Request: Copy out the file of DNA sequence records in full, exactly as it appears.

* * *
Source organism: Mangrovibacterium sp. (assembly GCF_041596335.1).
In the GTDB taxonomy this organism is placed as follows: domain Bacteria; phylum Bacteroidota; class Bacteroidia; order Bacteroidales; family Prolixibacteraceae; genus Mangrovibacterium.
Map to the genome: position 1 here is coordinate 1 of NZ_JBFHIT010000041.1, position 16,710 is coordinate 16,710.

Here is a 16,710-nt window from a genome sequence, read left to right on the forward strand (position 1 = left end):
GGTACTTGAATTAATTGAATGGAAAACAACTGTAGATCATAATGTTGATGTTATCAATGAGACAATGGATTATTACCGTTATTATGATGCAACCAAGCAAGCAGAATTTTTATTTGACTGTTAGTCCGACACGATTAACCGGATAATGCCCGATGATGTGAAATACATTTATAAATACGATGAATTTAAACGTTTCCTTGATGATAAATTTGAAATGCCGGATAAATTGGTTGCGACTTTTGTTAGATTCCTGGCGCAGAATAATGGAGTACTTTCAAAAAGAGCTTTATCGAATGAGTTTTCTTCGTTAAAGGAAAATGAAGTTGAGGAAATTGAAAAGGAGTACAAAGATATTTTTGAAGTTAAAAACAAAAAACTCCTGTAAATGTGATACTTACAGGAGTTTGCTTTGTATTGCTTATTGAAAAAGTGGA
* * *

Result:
Source organism: Mangrovibacterium sp. (assembly GCF_041596335.1).
In the GTDB taxonomy this organism is placed as follows: domain Bacteria; phylum Bacteroidota; class Bacteroidia; order Bacteroidales; family Prolixibacteraceae; genus Mangrovibacterium.
Map to the genome: position 1 here is coordinate 1 of NZ_JBFHIT010000041.1, position 16,710 is coordinate 16,710.

Here is a 16,710-nt window from a genome sequence, read left to right on the forward strand (position 1 = left end):
GGTACTTGAATTAATTGAATGGAAAACAACTGTAGATCATAATGTTGATGTTATCAATGAGACAATGGATTATTACCGTTATTATGATGCAACCAAGCAAGCAGAATTTTTATTTGACTGTTAGTCCGACACGATTAACCGGATAATGCCCGATGATGTGAAATACATTTATAAATACGATGAATTTAAACGTTTCCTTGATGATAAATTTGAAATGCCGGATAAATTGGTTGCGACTTTTGTTAGATTCCTGGCGCAGAATAATGGAGTACTTTCAAAAAGAGCTTTATCGAATGAGTTTTCTTCGTTAAAGGAAAATGAAGTTGAGGAAATTGAAAAGGAGTACAAAGATATTTTTGAAGTTAAAAACAAAAAACTCCTGTAAATGTGATACTTACAGGAGTTTGCTTTGTATTGCTTATTGAAAAAGTGGA